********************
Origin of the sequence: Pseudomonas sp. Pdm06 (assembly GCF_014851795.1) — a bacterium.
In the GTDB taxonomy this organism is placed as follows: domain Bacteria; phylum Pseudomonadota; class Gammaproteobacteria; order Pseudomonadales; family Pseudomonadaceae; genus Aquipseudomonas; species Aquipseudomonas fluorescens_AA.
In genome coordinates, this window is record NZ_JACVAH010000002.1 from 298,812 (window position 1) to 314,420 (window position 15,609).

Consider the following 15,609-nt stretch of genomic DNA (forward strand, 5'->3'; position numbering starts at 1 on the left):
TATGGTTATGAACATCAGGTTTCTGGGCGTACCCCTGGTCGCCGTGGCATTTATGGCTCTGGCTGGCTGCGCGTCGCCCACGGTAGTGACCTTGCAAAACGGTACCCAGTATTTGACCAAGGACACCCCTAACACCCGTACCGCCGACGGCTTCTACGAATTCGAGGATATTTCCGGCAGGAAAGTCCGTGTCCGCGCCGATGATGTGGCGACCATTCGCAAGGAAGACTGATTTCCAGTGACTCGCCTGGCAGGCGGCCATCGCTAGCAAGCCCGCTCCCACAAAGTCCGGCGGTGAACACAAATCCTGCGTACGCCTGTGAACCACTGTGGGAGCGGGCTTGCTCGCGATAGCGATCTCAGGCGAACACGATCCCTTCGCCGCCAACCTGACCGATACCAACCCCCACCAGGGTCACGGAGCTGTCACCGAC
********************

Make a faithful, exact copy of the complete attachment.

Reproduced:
Origin of the sequence: Pseudomonas sp. Pdm06 (assembly GCF_014851795.1) — a bacterium.
In the GTDB taxonomy this organism is placed as follows: domain Bacteria; phylum Pseudomonadota; class Gammaproteobacteria; order Pseudomonadales; family Pseudomonadaceae; genus Aquipseudomonas; species Aquipseudomonas fluorescens_AA.
In genome coordinates, this window is record NZ_JACVAH010000002.1 from 298,812 (window position 1) to 314,420 (window position 15,609).

Consider the following 15,609-nt stretch of genomic DNA (forward strand, 5'->3'; position numbering starts at 1 on the left):
TATGGTTATGAACATCAGGTTTCTGGGCGTACCCCTGGTCGCCGTGGCATTTATGGCTCTGGCTGGCTGCGCGTCGCCCACGGTAGTGACCTTGCAAAACGGTACCCAGTATTTGACCAAGGACACCCCTAACACCCGTACCGCCGACGGCTTCTACGAATTCGAGGATATTTCCGGCAGGAAAGTCCGTGTCCGCGCCGATGATGTGGCGACCATTCGCAAGGAAGACTGATTTCCAGTGACTCGCCTGGCAGGCGGCCATCGCTAGCAAGCCCGCTCCCACAAAGTCCGGCGGTGAACACAAATCCTGCGTACGCCTGTGAACCACTGTGGGAGCGGGCTTGCTCGCGATAGCGATCTCAGGCGAACACGATCCCTTCGCCGCCAACCTGACCGATACCAACCCCCACCAGGGTCACGGAGCTGTCACCGAC